I first heard Fiesta Soundsystem’s music around a year ago: I had just played Denham Audio’s ‘Leighton Buzzin’’ and LMajor’s ‘Engineer’ and my flatmate suggested that we listen to some similar tracks that his friend from university had been making.
Ever the sceptic when told by someone ‘my mate makes sick music have a listen’ I reluctantly logged into Soundcloud and listened to some of the tunes. Back then he went under a different name, and made slightly different music to what can be heard on the CALL 020-BAIT-TUNE EP, released last week on Dubshun’s Mask Music Label. Yet even a year ago there was something interesting and different about Fiesta Soundsystem’s tracks.
They followed naturally on from the rest of the music we had been playing that night, the LMajor, the Denham Audio, the Special Request, but added something deeper: refined bass, a definite feel of European techno, but still a tissue of UKG and Hardcore shining through. Much of this has now been deleted from Fiesta Soundsystem’s Soundcloud, but you can hear an echo of it on the second track of the EP, ‘Tumbling.’
It begins with synths that could very well soundtrack a sci-fi horror film, then folds out into the track’s first kicks and breaks, with an almost undetectable bass teasing the tune’s later development. There’s a sense of restraint to this first section. Where other artists might employ a vaunting reese or mentasm, Fiesta Soundsystem instead opts for intricate drums, a kick that doesn’t overpower, and then finally opens the track up in the latter half, with a second break, more bass, all without losing the dark and nervous atmosphere built up in the first part.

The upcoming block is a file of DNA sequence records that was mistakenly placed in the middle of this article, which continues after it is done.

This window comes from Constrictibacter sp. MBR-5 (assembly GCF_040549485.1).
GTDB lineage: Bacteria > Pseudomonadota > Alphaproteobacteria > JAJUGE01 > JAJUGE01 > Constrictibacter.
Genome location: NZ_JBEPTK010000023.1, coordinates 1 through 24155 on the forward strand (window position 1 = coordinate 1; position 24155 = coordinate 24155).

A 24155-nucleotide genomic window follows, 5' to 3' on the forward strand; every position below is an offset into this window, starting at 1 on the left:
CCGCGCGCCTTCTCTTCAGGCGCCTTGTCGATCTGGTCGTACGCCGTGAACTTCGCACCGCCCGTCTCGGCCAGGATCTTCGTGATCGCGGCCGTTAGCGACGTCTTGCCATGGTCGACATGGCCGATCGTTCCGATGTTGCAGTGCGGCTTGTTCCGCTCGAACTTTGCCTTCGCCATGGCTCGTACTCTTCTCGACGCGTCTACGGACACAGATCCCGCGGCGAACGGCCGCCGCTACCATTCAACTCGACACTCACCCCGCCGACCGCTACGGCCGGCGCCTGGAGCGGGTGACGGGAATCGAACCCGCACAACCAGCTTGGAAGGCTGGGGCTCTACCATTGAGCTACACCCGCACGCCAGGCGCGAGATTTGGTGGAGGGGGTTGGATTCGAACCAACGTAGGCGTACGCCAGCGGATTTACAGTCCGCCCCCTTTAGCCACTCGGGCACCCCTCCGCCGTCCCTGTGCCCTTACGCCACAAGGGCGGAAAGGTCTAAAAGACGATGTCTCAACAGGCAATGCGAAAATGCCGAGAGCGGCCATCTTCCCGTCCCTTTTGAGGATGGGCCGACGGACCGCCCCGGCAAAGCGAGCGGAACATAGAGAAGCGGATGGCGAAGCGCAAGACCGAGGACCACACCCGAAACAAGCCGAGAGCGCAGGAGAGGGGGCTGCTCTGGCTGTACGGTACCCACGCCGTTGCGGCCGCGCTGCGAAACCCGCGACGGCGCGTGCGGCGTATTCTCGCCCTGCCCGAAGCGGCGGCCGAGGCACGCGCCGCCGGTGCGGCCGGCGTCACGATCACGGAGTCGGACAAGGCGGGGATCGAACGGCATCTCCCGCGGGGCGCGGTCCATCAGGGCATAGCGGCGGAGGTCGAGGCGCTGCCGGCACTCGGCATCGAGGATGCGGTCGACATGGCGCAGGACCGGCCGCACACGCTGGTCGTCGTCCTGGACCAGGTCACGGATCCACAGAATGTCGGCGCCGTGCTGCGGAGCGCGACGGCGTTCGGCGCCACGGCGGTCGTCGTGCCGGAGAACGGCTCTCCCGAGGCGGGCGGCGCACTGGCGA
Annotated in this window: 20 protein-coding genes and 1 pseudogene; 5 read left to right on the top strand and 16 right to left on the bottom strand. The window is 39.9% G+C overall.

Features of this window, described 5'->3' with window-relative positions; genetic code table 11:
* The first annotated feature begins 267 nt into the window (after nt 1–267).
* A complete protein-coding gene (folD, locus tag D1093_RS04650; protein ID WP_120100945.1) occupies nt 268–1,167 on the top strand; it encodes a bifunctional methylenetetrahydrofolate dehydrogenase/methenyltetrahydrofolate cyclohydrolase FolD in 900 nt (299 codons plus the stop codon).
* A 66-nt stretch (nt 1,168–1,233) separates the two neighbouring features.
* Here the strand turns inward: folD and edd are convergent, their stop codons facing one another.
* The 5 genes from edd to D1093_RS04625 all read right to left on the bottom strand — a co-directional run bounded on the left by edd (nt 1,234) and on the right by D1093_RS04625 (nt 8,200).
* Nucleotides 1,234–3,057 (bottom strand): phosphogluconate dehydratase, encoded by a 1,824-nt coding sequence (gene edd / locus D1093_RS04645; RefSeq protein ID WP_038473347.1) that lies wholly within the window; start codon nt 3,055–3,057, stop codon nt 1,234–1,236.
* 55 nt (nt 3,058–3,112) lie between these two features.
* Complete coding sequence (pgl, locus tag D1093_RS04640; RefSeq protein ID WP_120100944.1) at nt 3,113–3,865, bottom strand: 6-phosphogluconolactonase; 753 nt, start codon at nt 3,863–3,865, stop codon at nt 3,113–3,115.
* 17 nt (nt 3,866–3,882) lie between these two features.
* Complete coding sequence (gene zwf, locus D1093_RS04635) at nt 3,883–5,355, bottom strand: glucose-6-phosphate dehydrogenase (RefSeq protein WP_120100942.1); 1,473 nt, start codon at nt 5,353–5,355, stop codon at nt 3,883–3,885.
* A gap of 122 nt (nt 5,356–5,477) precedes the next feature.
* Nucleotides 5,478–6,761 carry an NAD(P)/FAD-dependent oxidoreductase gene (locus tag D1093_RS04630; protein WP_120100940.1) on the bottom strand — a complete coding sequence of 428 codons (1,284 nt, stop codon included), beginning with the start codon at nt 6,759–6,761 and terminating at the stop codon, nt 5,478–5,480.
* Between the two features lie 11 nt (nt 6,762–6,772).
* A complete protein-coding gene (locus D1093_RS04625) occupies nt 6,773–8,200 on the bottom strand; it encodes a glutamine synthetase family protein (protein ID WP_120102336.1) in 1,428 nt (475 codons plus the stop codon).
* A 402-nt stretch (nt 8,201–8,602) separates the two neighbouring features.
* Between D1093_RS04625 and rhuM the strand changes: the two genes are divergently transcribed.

In many ways this track embodies what Fiesta Soundsystem is all about, using sounds that UK listeners are familiar with to make tracks that seem to hover in an unfamiliar space somewhere between Berlin and Hackney: canny beats with an uncanny feel. This is not to say that the EP doesn’t have its more unsubtle moments: the title track has a jungle-inspired pitch-shifted sample from India’s 1990 ‘Lover Who Rocks You,’ while ‘Breathing Down My Neck’ has a haughty saturated bass that dominates the middle part of the track.
However, these seem at home within the EP, never sacrificing music in favour of gimmicky acid and jungle inspired inversions, as is often the case with modern breaks. One might expect these inclusions from the title of the EP – it sarcastically promises ‘bait tunes’ – but instead the listener gets music that crosses the boundaries of genre to create some of the most interesting new breakbeat around. It stands up both in an in-depth home listen, as well as on the dance floor: with enough intricate production to keep the chinstroker interested, and enough bass and kick to keep a club moving.
The EP is ultimately a triumphant development that earlier Soundcloud work my flatmate introduced me to last year. Taking sounds from Jungle and Techno, and morphing them into interesting and rhythmically powerful music on a debut EP that suggests we may see a lot more from this relatively new artist in the coming years.
Somehow this review was lost, in the time since Jago - under his XMTR alias - has collaborated with Fiesta Soundsystem for a track on Corrupt Data's Covid-19 Fundraiser!